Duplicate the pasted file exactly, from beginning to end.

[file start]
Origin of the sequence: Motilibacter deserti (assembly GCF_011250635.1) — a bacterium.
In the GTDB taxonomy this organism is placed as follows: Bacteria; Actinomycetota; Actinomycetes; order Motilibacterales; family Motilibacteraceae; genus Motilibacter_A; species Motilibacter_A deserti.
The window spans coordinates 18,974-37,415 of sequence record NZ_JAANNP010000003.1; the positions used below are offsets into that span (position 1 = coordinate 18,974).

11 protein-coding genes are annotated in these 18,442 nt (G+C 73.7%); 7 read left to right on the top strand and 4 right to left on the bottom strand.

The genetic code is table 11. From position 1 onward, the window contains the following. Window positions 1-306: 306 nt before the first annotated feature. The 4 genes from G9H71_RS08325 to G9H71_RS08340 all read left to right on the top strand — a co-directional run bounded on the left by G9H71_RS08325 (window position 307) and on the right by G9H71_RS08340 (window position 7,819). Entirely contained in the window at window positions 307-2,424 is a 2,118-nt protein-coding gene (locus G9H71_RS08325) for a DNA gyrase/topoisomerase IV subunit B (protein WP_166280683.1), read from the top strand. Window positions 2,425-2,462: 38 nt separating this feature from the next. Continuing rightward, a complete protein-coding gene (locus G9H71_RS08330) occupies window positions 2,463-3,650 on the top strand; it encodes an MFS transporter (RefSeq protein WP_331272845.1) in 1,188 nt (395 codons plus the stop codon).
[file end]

Origin of the sequence: Motilibacter deserti (assembly GCF_011250635.1) — a bacterium.
In the GTDB taxonomy this organism is placed as follows: Bacteria; Actinomycetota; Actinomycetes; order Motilibacterales; family Motilibacteraceae; genus Motilibacter_A; species Motilibacter_A deserti.
The window spans coordinates 18,974-37,415 of sequence record NZ_JAANNP010000003.1; the positions used below are offsets into that span (position 1 = coordinate 18,974).

11 protein-coding genes are annotated in these 18,442 nt (G+C 73.7%); 7 read left to right on the top strand and 4 right to left on the bottom strand.

The genetic code is table 11. From position 1 onward, the window contains the following. Window positions 1-306: 306 nt before the first annotated feature. The 4 genes from G9H71_RS08325 to G9H71_RS08340 all read left to right on the top strand — a co-directional run bounded on the left by G9H71_RS08325 (window position 307) and on the right by G9H71_RS08340 (window position 7,819). Entirely contained in the window at window positions 307-2,424 is a 2,118-nt protein-coding gene (locus G9H71_RS08325) for a DNA gyrase/topoisomerase IV subunit B (protein WP_166280683.1), read from the top strand. Window positions 2,425-2,462: 38 nt separating this feature from the next. Continuing rightward, a complete protein-coding gene (locus G9H71_RS08330) occupies window positions 2,463-3,650 on the top strand; it encodes an MFS transporter (RefSeq protein WP_331272845.1) in 1,188 nt (395 codons plus the stop codon).